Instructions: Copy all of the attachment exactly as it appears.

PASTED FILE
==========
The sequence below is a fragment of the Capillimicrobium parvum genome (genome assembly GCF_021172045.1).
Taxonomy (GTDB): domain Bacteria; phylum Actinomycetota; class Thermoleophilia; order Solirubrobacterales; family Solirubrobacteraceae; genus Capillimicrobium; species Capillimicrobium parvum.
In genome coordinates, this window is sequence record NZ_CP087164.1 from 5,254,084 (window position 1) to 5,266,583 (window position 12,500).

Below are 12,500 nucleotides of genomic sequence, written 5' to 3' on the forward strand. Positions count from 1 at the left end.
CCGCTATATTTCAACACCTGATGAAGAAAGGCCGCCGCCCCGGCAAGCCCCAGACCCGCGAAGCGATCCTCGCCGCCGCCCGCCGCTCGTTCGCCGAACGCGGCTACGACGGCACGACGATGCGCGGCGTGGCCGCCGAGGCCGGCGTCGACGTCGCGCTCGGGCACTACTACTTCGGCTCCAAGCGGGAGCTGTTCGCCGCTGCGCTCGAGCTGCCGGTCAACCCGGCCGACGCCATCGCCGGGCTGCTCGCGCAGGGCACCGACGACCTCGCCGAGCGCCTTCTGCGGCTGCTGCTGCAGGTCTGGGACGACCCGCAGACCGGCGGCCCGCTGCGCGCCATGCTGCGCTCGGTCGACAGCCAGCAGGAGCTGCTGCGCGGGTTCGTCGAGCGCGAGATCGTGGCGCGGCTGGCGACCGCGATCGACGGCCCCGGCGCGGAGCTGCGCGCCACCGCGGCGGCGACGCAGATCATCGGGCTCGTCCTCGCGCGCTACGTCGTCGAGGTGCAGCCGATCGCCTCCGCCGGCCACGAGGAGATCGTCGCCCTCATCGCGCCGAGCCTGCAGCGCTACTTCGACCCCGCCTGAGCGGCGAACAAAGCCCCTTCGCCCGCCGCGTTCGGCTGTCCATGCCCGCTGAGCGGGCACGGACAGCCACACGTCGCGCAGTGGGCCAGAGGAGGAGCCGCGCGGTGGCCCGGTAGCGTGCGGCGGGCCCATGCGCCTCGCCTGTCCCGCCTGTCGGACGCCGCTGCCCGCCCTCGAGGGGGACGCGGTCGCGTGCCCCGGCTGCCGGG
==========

The sequence below is a fragment of the Capillimicrobium parvum genome (genome assembly GCF_021172045.1).
Taxonomy (GTDB): domain Bacteria; phylum Actinomycetota; class Thermoleophilia; order Solirubrobacterales; family Solirubrobacteraceae; genus Capillimicrobium; species Capillimicrobium parvum.
In genome coordinates, this window is sequence record NZ_CP087164.1 from 5,254,084 (window position 1) to 5,266,583 (window position 12,500).

Below are 12,500 nucleotides of genomic sequence, written 5' to 3' on the forward strand. Positions count from 1 at the left end.
CCGCTATATTTCAACACCTGATGAAGAAAGGCCGCCGCCCCGGCAAGCCCCAGACCCGCGAAGCGATCCTCGCCGCCGCCCGCCGCTCGTTCGCCGAACGCGGCTACGACGGCACGACGATGCGCGGCGTGGCCGCCGAGGCCGGCGTCGACGTCGCGCTCGGGCACTACTACTTCGGCTCCAAGCGGGAGCTGTTCGCCGCTGCGCTCGAGCTGCCGGTCAACCCGGCCGACGCCATCGCCGGGCTGCTCGCGCAGGGCACCGACGACCTCGCCGAGCGCCTTCTGCGGCTGCTGCTGCAGGTCTGGGACGACCCGCAGACCGGCGGCCCGCTGCGCGCCATGCTGCGCTCGGTCGACAGCCAGCAGGAGCTGCTGCGCGGGTTCGTCGAGCGCGAGATCGTGGCGCGGCTGGCGACCGCGATCGACGGCCCCGGCGCGGAGCTGCGCGCCACCGCGGCGGCGACGCAGATCATCGGGCTCGTCCTCGCGCGCTACGTCGTCGAGGTGCAGCCGATCGCCTCCGCCGGCCACGAGGAGATCGTCGCCCTCATCGCGCCGAGCCTGCAGCGCTACTTCGACCCCGCCTGAGCGGCGAACAAAGCCCCTTCGCCCGCCGCGTTCGGCTGTCCATGCCCGCTGAGCGGGCACGGACAGCCACACGTCGCGCAGTGGGCCAGAGGAGGAGCCGCGCGGTGGCCCGGTAGCGTGCGGCGGGCCCATGCGCCTCGCCTGTCCCGCCTGTCGGACGCCGCTGCCCGCCCTCGAGGGGGACGCGGTCGCGTGCCCCGGCTGCCGGG